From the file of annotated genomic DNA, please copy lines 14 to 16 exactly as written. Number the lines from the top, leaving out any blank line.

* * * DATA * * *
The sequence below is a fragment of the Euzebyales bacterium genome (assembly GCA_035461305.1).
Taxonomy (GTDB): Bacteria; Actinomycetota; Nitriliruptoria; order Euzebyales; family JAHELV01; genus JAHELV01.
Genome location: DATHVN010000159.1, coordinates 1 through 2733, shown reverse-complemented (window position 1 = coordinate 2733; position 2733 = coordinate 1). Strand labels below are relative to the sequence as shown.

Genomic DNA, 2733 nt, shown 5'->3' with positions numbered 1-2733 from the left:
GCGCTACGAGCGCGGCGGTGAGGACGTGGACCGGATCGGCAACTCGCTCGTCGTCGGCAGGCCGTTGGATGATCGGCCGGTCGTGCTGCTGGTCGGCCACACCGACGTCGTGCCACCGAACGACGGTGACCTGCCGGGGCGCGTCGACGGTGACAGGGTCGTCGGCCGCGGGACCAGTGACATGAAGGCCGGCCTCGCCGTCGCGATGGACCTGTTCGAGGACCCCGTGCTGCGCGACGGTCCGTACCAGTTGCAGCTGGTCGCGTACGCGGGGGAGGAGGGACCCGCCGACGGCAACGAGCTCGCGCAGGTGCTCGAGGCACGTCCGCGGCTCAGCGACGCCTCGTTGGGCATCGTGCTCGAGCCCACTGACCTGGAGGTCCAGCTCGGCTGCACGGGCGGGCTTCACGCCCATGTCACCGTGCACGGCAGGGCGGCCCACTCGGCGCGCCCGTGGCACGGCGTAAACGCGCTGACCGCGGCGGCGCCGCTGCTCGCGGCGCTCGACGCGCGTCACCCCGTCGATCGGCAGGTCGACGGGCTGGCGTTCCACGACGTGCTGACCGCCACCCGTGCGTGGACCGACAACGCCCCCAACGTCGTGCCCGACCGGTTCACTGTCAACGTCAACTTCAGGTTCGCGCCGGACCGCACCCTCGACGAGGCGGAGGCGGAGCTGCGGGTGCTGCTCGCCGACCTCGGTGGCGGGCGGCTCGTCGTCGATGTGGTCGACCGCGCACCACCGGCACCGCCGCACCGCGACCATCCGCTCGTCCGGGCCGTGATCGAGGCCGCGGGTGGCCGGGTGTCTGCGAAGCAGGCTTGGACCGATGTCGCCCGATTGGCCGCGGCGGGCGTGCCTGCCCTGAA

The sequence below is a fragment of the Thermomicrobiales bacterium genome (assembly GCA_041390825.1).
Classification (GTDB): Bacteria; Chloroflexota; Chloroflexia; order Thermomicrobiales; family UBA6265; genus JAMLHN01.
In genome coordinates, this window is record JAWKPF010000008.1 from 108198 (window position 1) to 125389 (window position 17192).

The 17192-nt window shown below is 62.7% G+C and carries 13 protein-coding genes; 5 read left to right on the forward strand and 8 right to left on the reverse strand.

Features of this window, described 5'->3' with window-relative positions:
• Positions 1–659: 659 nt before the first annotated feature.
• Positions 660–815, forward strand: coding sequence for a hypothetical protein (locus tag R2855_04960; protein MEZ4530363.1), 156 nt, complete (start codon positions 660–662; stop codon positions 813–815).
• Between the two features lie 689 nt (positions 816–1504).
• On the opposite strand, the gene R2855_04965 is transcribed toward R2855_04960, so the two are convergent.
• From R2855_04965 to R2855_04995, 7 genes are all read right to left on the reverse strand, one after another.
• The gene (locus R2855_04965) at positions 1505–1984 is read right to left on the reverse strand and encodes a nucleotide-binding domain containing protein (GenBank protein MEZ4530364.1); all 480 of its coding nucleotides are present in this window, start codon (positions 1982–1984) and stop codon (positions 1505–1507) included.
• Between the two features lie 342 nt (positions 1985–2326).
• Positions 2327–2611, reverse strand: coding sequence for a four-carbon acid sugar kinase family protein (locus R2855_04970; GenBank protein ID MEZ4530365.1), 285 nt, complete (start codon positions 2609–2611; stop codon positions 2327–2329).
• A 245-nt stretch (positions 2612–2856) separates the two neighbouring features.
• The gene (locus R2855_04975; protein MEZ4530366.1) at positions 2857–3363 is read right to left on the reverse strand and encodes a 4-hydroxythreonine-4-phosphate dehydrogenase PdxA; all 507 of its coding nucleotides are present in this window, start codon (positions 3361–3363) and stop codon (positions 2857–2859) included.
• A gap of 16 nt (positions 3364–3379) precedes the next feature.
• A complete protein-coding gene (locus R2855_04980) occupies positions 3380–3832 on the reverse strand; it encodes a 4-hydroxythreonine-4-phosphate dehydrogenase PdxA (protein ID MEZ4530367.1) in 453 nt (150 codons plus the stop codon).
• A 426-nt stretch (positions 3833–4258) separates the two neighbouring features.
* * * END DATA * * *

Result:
• On the opposite strand, the gene R2855_04965 is transcribed toward R2855_04960, so the two are convergent.
• From R2855_04965 to R2855_04995, 7 genes are all read right to left on the reverse strand, one after another.
• The gene (locus R2855_04965) at positions 1505–1984 is read right to left on the reverse strand and encodes a nucleotide-binding domain containing protein (GenBank protein MEZ4530364.1); all 480 of its coding nucleotides are present in this window, start codon (positions 1982–1984) and stop codon (positions 1505–1507) included.